Pick any three college freshmen entering school this Fall semester. One of them is suffering from some sort of mental illness, according to a study released by the World Health Organization in September.
The number of college students with a mental health issue is higher than ever before, measured at an estimated 35 percent. That's more than double the percentage in 1985, which was an estimated 16 percent.
11 percent of college students consider suicide at some point during their collegiate career according to a 2016 study. That's 6 to 8 percent higher than the same point in time.
This is not only a problem for students here at home. The issue spans the globe and has grown in the most recent generation. A variety of factors may be at play.
“It’s a totally different world. I was in school in the 70s. The pressure wasn’t there to get into your top college. When I was going to school there wasn’t even a thing as safe colleges and reach colleges. You applied to a couple schools, your parents dropped you off, said ‘See you at Thanksgiving’ and that was about it. It’s a totally different world for these kids," Kelsey Backels, Millersville University Director of Counseling said.
Backels also noted that more students are coming in already medicated for a variety of factors, from ADHD to manic depression.
So what could be some of the contributing factors to the college mental health crisis? What are our local schools doing about it on their campuses?
Our experts say, despite what the elder generation may think, the "Millennial" and "Gen Z" groups are not lazier or mentally weaker. They have more on their plates than their counterparts of decades past.
"There are more competing demands that our students are trying to balance, and a variety of things that I didn’t have to face," Matthew Shupp, Shippensburg Associate Professor said.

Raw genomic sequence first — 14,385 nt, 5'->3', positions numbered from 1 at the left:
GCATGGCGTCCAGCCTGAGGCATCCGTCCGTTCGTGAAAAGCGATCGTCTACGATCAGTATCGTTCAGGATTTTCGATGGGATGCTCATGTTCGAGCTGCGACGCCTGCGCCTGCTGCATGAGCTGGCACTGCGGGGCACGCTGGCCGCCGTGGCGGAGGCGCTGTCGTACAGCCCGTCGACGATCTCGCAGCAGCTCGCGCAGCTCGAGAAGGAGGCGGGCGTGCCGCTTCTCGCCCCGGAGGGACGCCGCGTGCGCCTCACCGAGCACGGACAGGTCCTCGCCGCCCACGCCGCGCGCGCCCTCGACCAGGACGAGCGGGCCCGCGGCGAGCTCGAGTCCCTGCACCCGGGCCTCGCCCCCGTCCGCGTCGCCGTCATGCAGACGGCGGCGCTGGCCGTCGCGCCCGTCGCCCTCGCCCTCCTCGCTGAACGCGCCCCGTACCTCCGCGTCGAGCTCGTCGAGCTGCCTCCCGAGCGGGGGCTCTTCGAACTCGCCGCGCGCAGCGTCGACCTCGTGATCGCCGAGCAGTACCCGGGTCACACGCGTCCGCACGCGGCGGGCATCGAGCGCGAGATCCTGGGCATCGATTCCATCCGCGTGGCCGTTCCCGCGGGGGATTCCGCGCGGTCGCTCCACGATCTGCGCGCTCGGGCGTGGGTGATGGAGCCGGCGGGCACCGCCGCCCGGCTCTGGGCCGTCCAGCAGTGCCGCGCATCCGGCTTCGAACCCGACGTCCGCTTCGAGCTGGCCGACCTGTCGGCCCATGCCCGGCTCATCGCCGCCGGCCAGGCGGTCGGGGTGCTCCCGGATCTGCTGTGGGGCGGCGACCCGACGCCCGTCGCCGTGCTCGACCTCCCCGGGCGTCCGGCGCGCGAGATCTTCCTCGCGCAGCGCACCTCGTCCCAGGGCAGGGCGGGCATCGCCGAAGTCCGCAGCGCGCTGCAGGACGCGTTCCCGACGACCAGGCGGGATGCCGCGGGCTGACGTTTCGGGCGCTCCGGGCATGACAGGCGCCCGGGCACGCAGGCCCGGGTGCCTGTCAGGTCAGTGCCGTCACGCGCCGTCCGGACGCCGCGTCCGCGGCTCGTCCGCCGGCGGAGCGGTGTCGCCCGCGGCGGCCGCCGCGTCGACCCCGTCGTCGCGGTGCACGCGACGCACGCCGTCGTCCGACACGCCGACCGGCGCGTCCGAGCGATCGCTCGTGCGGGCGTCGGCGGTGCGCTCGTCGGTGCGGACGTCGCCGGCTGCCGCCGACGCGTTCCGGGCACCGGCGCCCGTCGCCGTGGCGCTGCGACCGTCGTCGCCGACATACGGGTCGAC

Mounting debt due to a higher cost of college, larger expectations and technology all play a possible role in the increase of stress and anxiety across the board. Add on the element of social media, and you get a troublesome picture if used improperly.
"It can be misused when students get too tied into it. You see the good side of everyone on there. They don’t post pictures of them crying over being broken up. You only see the stuff people want you to see and it gives you a really thwarted look of what’s out there," Backels said.
But our local schools believe they have a growing number of resources as the number of counseling sessions increase.
"We offer programs based on things we see in the counseling center. We have stress management where we bring in therapy dogs and time for relaxation activities. We’ve had a wellness fair and do things based on self care," Jessi Nocella of the York College Counseling Center said.
Schools also now train students in leadership positions, like resident advisors, how to recognize when their residents, classmates and friends may be facing a number of difficulties.
“My biggest thing is how much I see them," Joseph Jacobs, a Resident Advisor at Shippensburg University said. "I’m usually in the residents hall a good amount of the time. If I don’t see them walking in or out of the building, I’ll go check on them. For first years, we get attendance reports every week. They’ll say what classes they miss how many times they missed it. It’s the RA’s job to go knock on their door.”
"Part of the increase may simply be a combination of a decrease in stigma and increase in mental awareness," Shupp said. "It might be less taboo having a counselor as part of your mental wellness. When I was going to college, we’d celebrate going to the gym and eating well as part of someone’s physical wellness. But the idea of going to a counselor and focusing on your mental wellness was more taboo. I think while there may still be that stigma, I’ve found it’s far less than in college."
And despite the increase, our local experts are not discouraged by the numbers. The next generation of college student actually encourages them.
"This population of student is probably the most resilient student I’ve seen, even though it might not appear like that originally," Shupp said.
With a take home message for skeptics of visiting their university's counseling center.
"There’s not going to be another time in your life you’re going to get somebody’s undivided attention for 50 minutes every week for free,” Backels said.
Bradon Long sat down with Matthew Shupp from Shippensburg University's Master's Program in Counseling on FOX43 Morning News to further discuss the topic: